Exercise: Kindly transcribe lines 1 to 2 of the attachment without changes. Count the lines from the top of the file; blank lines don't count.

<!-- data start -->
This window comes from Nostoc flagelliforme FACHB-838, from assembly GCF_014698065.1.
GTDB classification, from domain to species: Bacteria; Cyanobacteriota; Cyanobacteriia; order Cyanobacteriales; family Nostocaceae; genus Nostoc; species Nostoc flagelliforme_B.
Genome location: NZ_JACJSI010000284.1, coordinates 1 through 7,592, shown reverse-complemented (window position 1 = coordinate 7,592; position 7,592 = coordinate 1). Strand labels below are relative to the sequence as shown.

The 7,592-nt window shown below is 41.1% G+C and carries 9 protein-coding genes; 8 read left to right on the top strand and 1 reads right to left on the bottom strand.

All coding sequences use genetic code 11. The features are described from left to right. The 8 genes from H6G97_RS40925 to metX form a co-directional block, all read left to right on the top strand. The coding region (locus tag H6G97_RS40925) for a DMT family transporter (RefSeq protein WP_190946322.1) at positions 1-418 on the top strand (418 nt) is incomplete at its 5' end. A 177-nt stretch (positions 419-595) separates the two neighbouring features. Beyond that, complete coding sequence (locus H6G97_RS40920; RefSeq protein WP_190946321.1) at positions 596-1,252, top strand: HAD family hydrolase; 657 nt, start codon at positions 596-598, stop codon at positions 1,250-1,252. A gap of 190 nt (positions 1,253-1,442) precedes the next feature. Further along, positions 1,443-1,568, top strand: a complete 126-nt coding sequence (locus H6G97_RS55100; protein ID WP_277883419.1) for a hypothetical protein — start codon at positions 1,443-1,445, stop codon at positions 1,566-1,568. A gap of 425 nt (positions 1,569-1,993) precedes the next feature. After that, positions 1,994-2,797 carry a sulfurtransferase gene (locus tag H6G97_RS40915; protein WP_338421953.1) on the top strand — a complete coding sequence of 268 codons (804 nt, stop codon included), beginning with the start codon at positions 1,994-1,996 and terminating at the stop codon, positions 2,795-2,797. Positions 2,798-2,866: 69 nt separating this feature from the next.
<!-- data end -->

This window comes from Nostoc flagelliforme FACHB-838, from assembly GCF_014698065.1.
GTDB classification, from domain to species: Bacteria; Cyanobacteriota; Cyanobacteriia; order Cyanobacteriales; family Nostocaceae; genus Nostoc; species Nostoc flagelliforme_B.